HAVERFORDWEST NEWS. ] The Haverfordwest Choral Society had j a fairly good attendance at a rehearsal on Sunday evening not so many as one would I;kt- to see, but the Society has hardly got; .i full swing yet. The Mayor (Mr. H. f J. E. Price) has been elected president, ) and Dr. Greenish, Mr. W. J. Jones, Mr. Isaiah Reynolds, and Mr. Hugh J. P. 1 Thomas, vice-presidents. All being well I the Society will compete at Pembroke Dock Eisteddfod on Easter Monday. Then will follow Haverfordwest on Whit I Monday, and then a fortnight later will come Fishguard. As the Fishguard people are sending choirs for the chief choral and the male voice competition at Haverford- west, they hope Haverfordwest will return the compliment. *# The Albany Chapel choir, assisted by a number of friends, gave a very pleasing rendering of the sacred cantata Daniel," in the chapel on Thursday evening. Mrs. Jenkins, Bridge Street, took the part of the Queen, and Mr. Harry Rees, Spring- field, made an excellent King. The role of Daniel was admirably sustained by Mr. George Lewis and the minor parts were fill9d° by Miss Amelia Morgan, Barn Street; Miss Crawshaw, Miss Bowen, Miss Harries, Master E. Jones, and Messrs lames, C. H. Rees, Russell, Mathias, Allen, Watkin, Bleddyn, Roblin, Owen Griffiths, J. Crawshaw, &c. The choruses were well rendered, especially the softer parts, when the voices blended very harmoniously. Mr. Evan Jones is to be congratulated upon his training of the choir. Mr. Saies at the piano, and Mr. D. T. Rees, organ, were the accompanists. It is under contemplation to give a second rendering in character in a secular building at an early date. A meeting of the Local Managers for the Haverfordwest Provided Schools was held at the Shire Hall, Haverfordwest, on Friday last. Rev. J. Phillips presided, and there were presentMiss Ada Thomas, Rev. O. D. Campbell, Rev. Owen Jacobs, and Mr. H. J. E. Price. Tenders were received for a cloak-room for the Prendergast boys school, and it was decided to recommend the acceptance of the tender of Mr. Angus Goll at P,13 5s, subject to the approval of the architect. H.M. Inspector (Mr. Bancroft) visited the Prendergast Council School on February 1, and reported as following the boys' de- partment This school is conducted with excellent judgement and method, and the scholars are in very good order, and keen at their work. The new cloak-room, which is to be built at once, will be a great boon." The report was regarded as highly satisfactory. It was reported that the Board of Education had recognised Eliza- beth Lewis, and Annie Thomas as pupil teachers of the St. Martin's Council School. It was decided that the Dew Street play- ground be levelled and given a coat of gravel. The Attendance Officer read his returns for the past month, which showed in the case of the infants under five A i attendance of 53.4 per cent., and with children over five 33'2. The total per- centage of average attendances was given at 81, the average attendance at 997'1, as against an average attendance of 1,028'3 during the corresponding period of last year. As an explanation of the decreased attendance, Mr. Rees remarked that a large number of children had been sick after the fever. Rev. 0. D. Campbell said that the past month had also been excep- tionally wet. Miss Thomas, however, thought the explanation was the after effects of so much sickness. The arrangements for the Eisteddfod on Whit Monday are proceeding satisfactorily. There is every probability that the compe- titions will be well filled. A communica- tion had been received from the Secretary of the Fishguard Eisteddfod stating that a strong mixed choir, and a male voice party from the district will compete, and asking in return that Haverfordwest will send a mixed choir, and also a male voice choir. It is probable that the request will be com- plied with and that choirs from Pembroke Dock, Pembroke, and possibly Narberth will compete at Haverfordwest. For the evening concert negotiations are now on foot to secure a quartette of first class vocalists, and in addition the band of the Wiltshire Regiment, over 40 strong, will be an attraction. Subscriptions are coming in to a satisfactory amount, and there is every hope of handing over a substantial sum for the county library. William Hastings, a native of Liverpool, now employed on the new railway, was brought before the Haverfordwest bench at the Shire Hall on M.onday on a charge of highway robbery with violence. The prosecutor was David Morgan, also em- ployed on the railway, who said he was re- turning home on Saturday night, when he overtook a tall man with whom he walked some distance, and then he stopped, allow- ing the other man to go on alone. He had gone a little further by himself when a tall man jumped the edge, seized him by the throat and threw him down. The man went over him and took from him ali the money he had, 13s lOd, and a bottle of whisky and another of gin. He gave in- formation to the police, and at 3.30 a.m P.S. Parry found prisoner asleep by the roadside. He searched him and found a bottle of gin, identified by prosecutor, and 5s OJd in money. The prisoner said he was drunk, and knew nothing of what had happened. He was remanded until the 27th inst. at Clarbeston Road.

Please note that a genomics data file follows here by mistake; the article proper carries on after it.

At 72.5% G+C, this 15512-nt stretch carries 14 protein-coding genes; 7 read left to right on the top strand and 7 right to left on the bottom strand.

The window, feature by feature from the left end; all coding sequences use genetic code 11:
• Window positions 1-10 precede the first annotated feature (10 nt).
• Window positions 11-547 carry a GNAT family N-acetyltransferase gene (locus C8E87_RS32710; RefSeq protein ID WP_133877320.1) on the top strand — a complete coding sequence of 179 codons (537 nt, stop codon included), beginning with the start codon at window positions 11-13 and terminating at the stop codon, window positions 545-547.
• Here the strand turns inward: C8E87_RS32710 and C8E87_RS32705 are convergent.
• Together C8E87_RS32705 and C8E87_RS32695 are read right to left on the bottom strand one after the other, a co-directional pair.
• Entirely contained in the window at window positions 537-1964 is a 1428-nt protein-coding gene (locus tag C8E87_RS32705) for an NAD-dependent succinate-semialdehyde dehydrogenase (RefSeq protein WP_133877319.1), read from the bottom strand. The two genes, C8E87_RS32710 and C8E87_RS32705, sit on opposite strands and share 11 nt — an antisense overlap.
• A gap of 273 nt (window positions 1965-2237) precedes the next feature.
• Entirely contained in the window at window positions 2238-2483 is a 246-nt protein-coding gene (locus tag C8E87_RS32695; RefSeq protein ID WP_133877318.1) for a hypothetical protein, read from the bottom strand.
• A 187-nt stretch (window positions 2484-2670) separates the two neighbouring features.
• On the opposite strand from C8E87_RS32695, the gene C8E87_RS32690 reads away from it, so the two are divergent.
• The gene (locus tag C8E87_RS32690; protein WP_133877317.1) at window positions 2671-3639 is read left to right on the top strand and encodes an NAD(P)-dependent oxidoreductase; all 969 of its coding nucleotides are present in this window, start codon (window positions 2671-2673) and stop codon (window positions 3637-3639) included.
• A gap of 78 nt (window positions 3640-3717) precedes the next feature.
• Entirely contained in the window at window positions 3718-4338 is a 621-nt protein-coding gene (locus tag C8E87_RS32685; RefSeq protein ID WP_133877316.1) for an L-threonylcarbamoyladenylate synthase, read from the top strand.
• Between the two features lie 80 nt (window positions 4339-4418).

NARBERTH NEWS. GRAND CONCRIP.T.-The pupils of the National School gave a grand variety enter- tainment on the evening of the 16th inst. A large audience came to see the children go through their songs, actions, &c., and were hugoly delighted by the excellence of the fare provided. Every item on the programme was a success there was no monotony and there was no hitch. The preparation and drilling of the children must have meant volumes of trouble for Mr F. T. Bowen, the energetic Head- master of the National School and his painstaking assistants, and it is only those who have learnt by sad experience how difficult it is to bring the children to per- fection in singing or acting, can appreciate the excellence of the work done. We understand that a repeat performance will be given on the evening of March 2nd. We have one suggestion to make, and that is that the entertainment should commence at 7 o'clock, as all people can attend at that hour on Friday evenings. The display by Mr A. R. T. Jones, Sandow Gold Medallist, was very fine, and when en- cored Mr Jones came on the stage blind- folded and swung his Indian Clubs as peacefully and placidly as if he were in broad daylight, and his eyes wide open. We understand that Mr Jones has very kindly acquiesced to a desire expressed by the organizers of the concert and will be present at the repeat concert on March 2. The Tableaux and arrangement of the last item "Britannia" were devised by Mr F. T. Bowen, and were very clever. SAILORS' MISSIONs.-On Friday even- ing, the 23rd inst., Mr Chriss Cobb, the representative of the British and Foreign Sailors' Society, will deliver a lecture, illustrative of the life of sailors, at the Victoria Hall. The society which Mr Cobb represents at Milford is thoroughly deserving of support, and the lecture will, if we are to judge from former lecture, be instructive and entertaining. Lime-light views will help the imagination of the audience to follow the lecturer to various parts of the globe. < < FANCY BIRDS. Weare pleased to see that Mr T. W. Richards, the popular barber of the town of Narberth, has been achieving new glory at the recent Crystal Palace Cage Birds' Show. Mr Richards was awarded a v.h.c. in the class for any British Bird. THREE THINGS we hear very little about nowadays are the Town and Volunteer Band, the Rifle Club, and the Volunteer Corps. We hope that the persons whose pleasure it is to look after these three im- portant features in our town life, will let us hear more of these things in the next few weeks (especially the band). ♦ LOCAL POLITICS.-Great interest is evinced in the action of the Urban Council in ordering the tenant of the King's Arms Temperance Hotel, to take down two windows recently erected, which are alleged to have been built on the pavement. Nothing has been done as yet to remove the windows. We are very sorry to see that the tenant of this house, which is to be a Temperance Hotel, and an influence for good we hope, has been so unfortunate as to receive this set-back at the com- mencement of his courageous undertaking and we sincerely hope that the Council will be able to come to terms in the matter with the tenant.